“See you next week,” he said quietly, and turned his horse toward the Twin Star ranch.
From the wash where the sink of the Mimbres edges close to Noches two riders emerged in mid-afternoon of a day that shimmered under the heat of a blazing sun. They travelled in silence, the core of an alkali dust cloud that moved with them and lay thick upon them. Well down over their eyes were drawn the broad-rimmed hats. One of them wore sun goggles and both of them had their lower faces covered by silk bandannas as if to keep out the thick dust their ponies stirred. For the rest their costumes were the undistinguished chaps, spurs, shirt, neckerchiefs, and gauntlets of the range.
With one distinction, however: these were better armed than the average cow-puncher jaunting to town for the quarterly spree. Revolver butts peeped from the holsters of their loosely hung cartridge belts. Moreover, their rifles were not strapped beneath the stirrup leathers, but were carried across the pommels of the saddles.
The bell in the town hall announced three o’clock as they reached the First National Bank at the corner of San Miguel and Main Streets. Here one of the riders swung from the saddle, handed the reins and his rifle to the other man, and jingled into the bank. His companion took the horses round to the side entrance of the building, and waited there in such shade as two live oaks offered.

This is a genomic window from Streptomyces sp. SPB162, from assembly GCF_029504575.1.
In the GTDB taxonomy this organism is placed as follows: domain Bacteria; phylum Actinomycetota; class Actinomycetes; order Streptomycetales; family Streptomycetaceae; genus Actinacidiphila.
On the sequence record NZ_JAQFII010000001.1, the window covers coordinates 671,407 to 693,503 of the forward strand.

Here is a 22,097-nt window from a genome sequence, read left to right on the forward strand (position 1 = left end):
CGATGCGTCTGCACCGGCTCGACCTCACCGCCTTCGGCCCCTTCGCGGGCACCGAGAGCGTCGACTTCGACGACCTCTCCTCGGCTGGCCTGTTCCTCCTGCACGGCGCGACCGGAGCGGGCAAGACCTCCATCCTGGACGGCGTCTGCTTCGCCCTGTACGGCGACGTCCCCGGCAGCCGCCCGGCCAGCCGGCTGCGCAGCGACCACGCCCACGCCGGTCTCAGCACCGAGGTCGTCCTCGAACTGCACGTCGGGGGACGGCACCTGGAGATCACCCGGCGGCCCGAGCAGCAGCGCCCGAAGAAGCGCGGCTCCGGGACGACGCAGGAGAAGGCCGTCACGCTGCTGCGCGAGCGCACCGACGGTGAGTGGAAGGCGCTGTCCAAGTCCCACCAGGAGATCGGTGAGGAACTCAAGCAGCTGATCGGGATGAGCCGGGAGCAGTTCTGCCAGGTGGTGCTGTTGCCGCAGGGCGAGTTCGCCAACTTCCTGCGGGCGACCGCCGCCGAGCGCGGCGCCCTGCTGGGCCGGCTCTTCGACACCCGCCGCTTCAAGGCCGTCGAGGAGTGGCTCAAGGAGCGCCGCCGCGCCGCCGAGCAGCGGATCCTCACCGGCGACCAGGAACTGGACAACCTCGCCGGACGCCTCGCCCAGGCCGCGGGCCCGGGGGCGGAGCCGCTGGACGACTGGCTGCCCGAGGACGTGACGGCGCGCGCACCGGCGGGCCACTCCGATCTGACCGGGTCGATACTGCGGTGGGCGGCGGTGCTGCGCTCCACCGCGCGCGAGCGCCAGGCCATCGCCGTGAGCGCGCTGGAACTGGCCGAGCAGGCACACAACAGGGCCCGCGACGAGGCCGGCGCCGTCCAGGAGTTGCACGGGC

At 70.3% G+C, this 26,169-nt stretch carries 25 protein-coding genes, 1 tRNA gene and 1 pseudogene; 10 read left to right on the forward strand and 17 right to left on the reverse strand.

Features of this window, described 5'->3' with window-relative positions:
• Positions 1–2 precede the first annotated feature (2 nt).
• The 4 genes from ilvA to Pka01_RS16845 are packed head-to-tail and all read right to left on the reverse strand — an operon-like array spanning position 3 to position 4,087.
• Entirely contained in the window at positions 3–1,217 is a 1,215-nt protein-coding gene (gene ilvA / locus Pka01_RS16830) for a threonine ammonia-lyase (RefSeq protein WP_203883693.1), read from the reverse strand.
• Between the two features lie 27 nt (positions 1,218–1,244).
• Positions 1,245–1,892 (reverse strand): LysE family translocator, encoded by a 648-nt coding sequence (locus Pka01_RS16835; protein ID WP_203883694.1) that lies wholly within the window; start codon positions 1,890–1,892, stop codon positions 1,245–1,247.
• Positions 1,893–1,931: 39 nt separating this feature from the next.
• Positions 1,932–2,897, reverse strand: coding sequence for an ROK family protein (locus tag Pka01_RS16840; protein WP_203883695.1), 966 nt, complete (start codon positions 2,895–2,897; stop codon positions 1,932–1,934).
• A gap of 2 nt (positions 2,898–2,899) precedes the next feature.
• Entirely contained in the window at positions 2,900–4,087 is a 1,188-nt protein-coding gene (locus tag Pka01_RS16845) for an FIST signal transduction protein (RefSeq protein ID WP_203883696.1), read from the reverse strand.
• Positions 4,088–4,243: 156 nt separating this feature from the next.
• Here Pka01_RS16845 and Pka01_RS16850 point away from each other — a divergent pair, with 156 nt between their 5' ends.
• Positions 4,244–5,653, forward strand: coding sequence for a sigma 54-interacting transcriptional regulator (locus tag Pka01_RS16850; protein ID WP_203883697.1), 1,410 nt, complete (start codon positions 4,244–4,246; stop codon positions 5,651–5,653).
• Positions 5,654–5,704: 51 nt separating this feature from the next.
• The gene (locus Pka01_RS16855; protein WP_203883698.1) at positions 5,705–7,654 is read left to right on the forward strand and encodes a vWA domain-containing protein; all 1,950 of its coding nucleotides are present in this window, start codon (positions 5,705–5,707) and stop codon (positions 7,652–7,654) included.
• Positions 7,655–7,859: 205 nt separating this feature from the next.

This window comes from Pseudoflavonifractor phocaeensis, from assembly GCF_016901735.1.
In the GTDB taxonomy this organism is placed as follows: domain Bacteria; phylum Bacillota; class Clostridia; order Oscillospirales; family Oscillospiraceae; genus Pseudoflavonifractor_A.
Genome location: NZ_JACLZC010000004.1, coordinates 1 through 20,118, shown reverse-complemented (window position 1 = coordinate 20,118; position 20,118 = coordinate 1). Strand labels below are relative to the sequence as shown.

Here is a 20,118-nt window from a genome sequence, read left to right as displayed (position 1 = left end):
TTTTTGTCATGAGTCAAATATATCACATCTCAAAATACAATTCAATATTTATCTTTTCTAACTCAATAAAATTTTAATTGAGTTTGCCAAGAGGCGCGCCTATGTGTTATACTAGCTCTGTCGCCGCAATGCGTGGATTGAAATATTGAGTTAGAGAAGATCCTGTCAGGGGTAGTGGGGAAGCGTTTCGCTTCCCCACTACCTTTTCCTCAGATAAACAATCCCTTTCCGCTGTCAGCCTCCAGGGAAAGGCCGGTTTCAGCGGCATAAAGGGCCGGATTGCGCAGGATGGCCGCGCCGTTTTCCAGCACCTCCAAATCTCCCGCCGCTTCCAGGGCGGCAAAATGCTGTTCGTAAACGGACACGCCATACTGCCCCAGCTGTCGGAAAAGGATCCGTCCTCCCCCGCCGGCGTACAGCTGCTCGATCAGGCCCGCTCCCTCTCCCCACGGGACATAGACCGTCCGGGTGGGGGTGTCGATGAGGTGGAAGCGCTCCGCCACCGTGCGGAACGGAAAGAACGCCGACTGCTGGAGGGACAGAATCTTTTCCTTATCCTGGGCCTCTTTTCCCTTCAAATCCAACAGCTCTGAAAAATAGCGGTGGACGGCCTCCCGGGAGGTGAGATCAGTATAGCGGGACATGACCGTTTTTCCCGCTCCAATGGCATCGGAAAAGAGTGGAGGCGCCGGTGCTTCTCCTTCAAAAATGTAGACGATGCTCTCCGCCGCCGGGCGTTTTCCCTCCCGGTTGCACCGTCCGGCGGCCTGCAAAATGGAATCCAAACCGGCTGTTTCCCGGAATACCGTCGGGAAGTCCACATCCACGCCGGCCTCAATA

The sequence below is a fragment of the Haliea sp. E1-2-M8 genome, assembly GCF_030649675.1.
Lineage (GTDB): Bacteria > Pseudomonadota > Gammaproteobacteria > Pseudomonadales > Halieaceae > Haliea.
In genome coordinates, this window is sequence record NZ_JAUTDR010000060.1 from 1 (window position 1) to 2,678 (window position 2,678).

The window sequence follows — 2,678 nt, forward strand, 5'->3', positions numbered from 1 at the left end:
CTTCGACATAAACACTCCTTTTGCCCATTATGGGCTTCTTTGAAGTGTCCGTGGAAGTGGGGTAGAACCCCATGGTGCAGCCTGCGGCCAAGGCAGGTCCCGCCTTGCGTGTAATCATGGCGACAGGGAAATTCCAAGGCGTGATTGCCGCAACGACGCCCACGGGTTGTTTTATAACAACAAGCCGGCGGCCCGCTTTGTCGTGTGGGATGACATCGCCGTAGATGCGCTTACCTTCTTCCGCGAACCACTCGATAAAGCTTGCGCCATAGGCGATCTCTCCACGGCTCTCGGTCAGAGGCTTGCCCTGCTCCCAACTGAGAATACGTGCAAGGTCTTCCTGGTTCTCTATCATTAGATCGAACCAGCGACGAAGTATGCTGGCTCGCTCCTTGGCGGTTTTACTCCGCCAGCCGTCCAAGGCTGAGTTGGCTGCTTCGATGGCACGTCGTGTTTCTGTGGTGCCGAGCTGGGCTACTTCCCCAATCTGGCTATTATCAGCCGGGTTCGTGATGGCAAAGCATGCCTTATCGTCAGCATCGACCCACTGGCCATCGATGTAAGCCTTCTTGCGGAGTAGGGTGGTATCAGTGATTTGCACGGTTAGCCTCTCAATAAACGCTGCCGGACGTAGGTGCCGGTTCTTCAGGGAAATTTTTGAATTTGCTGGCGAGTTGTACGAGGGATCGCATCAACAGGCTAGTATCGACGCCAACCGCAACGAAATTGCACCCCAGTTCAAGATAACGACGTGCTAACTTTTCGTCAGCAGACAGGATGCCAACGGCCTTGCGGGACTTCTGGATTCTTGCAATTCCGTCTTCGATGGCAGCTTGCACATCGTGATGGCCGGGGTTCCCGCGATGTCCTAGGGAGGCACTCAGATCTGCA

He had scarce drawn rein when two other riders joined him, having come from a direction at right angles to that followed by him. One of them rode an iron-gray, the other a roan with white stockings. Both of these dismounted, and one of them passed through the side door into the bank. Almost instantly he reappeared and nodded to his comrade, who joined him with his own rifle and that of the first man that had gone in.
There was an odd similarity in arms, manner, and dress between these and the first arrivals. Once inside the building, each of them slipped a black mask over his face. Then one stepped quickly to the front door and closed and locked it, while the other simultaneously covered the teller with a revolver.
The cashier, busy in conversation with the first horseman about a loan the other had said he wanted, was sitting with his back to the cage of the teller. The first warning he had of anything unusual was the closing of the door by a masked man. One glance was enough to tell him the bank was about to be robbed.
His hand moved swiftly toward the drawer in his desk which contained a weapon, but stopped halfway to its destination. For he was looking squarely into the rim of a six-shooter less than a foot from his forehead. The gun was in the hands of the client with whom he had been talking.
“Don’t do that,” the man advised him brusquely. Then, more sharply: “Reach for the roof. No monkeying.”